Purchase price allocation and timing of payments are two of the issues to consider when structuring an asset sale or purchase of a business. The tax consequences can be enormous if assets aren’t allocated strategically.
Consider this scenario based on an actual client. John is an entrepreneur who starts a roofing company. John works very hard and builds up his business over the next seven years so that it is generating $500,000 per year. John is approached by a national roofing company that wants to purchase his business for $1,000,000, plus an earn out of $500,000 for the next 12 months and a promise that John will not compete with the sold business.
John hires a corporate attorney to draft up the contract. The national roofing company has in-house counsel who requires an asset sale of the business because they do not want to be responsible for any of John’s liabilities.
In drafting the asset purchase agreement, John’s counsel initially does not consult a tax attorney and allocates the purchase price without putting much thought into the allocation. Counsel allocates $200,000 to the non-compete, $200,000 to equipment and $600,000 to goodwill.
In this situation, John would likely pay ordinary income tax at around 35% for the non-compete, 35% for any recapture amount for the equipment – which is likely the entire $200,000 – and 35% on the earn out royalties. John would pay capital gains tax at 15% on the going concern and goodwill. Hence, we can estimate John would pay about $405,000 in taxes at an effective rate of 27%. This would have been an unfortunate tax result in which a significant amount of taxes could have been saved.
Luckily, John’s counsel consulted with a tax attorney, and the scenario ended up looking very differently.
First, the allocation was structured to more precisely reflect the types of assets being transferred with an eye on being more tax effective. This can be done despite the seller and purchaser generally having competing interests in the allocation. As long as the parties agree to the allocation, the IRS will respect the parties’ written agreement, unless it is “not appropriate.” Second, the arrangement was structured as an installment sale instead of an earn out of a royalty, which is characterized as ordinary income.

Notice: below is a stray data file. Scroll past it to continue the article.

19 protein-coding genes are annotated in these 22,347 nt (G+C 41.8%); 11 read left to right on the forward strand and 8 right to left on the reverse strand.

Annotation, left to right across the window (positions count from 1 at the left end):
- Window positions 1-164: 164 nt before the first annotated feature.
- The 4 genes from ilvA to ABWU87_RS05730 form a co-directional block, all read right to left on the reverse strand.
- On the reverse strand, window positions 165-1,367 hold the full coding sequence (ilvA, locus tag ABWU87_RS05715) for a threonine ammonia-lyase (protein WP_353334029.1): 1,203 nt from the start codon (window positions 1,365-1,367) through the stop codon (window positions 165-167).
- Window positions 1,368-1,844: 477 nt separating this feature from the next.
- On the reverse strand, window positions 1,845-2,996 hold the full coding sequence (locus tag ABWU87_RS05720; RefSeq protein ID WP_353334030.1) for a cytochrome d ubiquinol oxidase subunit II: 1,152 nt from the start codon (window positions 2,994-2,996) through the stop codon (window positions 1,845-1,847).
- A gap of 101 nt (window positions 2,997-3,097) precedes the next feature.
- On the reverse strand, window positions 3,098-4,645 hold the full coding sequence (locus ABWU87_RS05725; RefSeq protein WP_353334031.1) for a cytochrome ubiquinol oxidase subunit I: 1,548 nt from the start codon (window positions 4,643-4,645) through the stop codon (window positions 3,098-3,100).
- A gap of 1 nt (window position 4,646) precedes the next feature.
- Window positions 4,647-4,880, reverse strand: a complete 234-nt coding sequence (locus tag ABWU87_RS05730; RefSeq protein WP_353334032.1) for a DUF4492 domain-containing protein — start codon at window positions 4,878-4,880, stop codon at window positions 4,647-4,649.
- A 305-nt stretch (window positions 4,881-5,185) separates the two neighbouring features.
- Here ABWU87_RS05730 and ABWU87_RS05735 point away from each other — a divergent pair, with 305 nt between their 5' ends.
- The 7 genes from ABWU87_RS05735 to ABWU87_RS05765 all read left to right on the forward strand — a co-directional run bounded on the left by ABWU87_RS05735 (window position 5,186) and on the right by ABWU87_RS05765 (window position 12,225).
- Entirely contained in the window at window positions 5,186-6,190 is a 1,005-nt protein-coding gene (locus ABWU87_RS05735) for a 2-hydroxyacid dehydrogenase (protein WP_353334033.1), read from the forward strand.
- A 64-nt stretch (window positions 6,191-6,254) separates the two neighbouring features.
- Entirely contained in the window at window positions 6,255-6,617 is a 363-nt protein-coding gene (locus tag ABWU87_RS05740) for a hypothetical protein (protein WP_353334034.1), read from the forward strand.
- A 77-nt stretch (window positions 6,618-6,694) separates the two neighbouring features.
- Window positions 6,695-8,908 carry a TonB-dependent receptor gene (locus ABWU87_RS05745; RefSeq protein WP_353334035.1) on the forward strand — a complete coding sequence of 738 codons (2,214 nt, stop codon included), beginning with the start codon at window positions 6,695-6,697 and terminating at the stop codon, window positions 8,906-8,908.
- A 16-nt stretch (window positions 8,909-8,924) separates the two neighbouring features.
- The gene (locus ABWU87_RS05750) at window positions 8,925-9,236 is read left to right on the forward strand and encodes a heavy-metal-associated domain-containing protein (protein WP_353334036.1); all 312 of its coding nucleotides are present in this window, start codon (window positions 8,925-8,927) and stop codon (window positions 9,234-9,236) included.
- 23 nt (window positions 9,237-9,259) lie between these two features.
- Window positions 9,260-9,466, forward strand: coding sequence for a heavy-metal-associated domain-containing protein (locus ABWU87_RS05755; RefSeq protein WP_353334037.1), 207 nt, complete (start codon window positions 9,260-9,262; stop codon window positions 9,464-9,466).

In John’s case, the initial allocation of the non-compete and equipment was significantly overvalued. Instead, considerable value should have been placed on intangible property being transferred – like the fact that John was transferring customer lists, supplier lists, and such – and on the business as a going concern. Additionally, too much value was placed on goodwill, making it likely that the IRS would find it as being “not appropriate.”
After reviewing the details of the sale of John’s business, tax counsel instead allocated:
- $20,000 to the non-compete,
- $30,000 to the equipment,
- $300,000 to customer lists,
- $150,000 to supplier lists,
- $280,000 to going concern, and
- $220,000 to goodwill.
Additionally, tax counsel structured the entire earn out as an installment sale. Accordingly, John ended up paying $235,000 in taxes at a 15.7% effective rate. The work of tax counsel saved $180,000, or over 11% on the transaction while keeping the same economics.
Now, this is an oversimplified example for readability and there are certain forms that must be completed and filed, but the example is generally applicable to the asset sale of any business. Furthermore, purchasers can also benefit significantly from a tax-effective allocation. Many times the tax considerations put sellers and purchasers at odds with each other, so it is very important to understand the tax considerations whenever engaging in an asset sale. Bean, Kinney & Korman understands these issues and can help you structure your transactions so that they are most tax effective.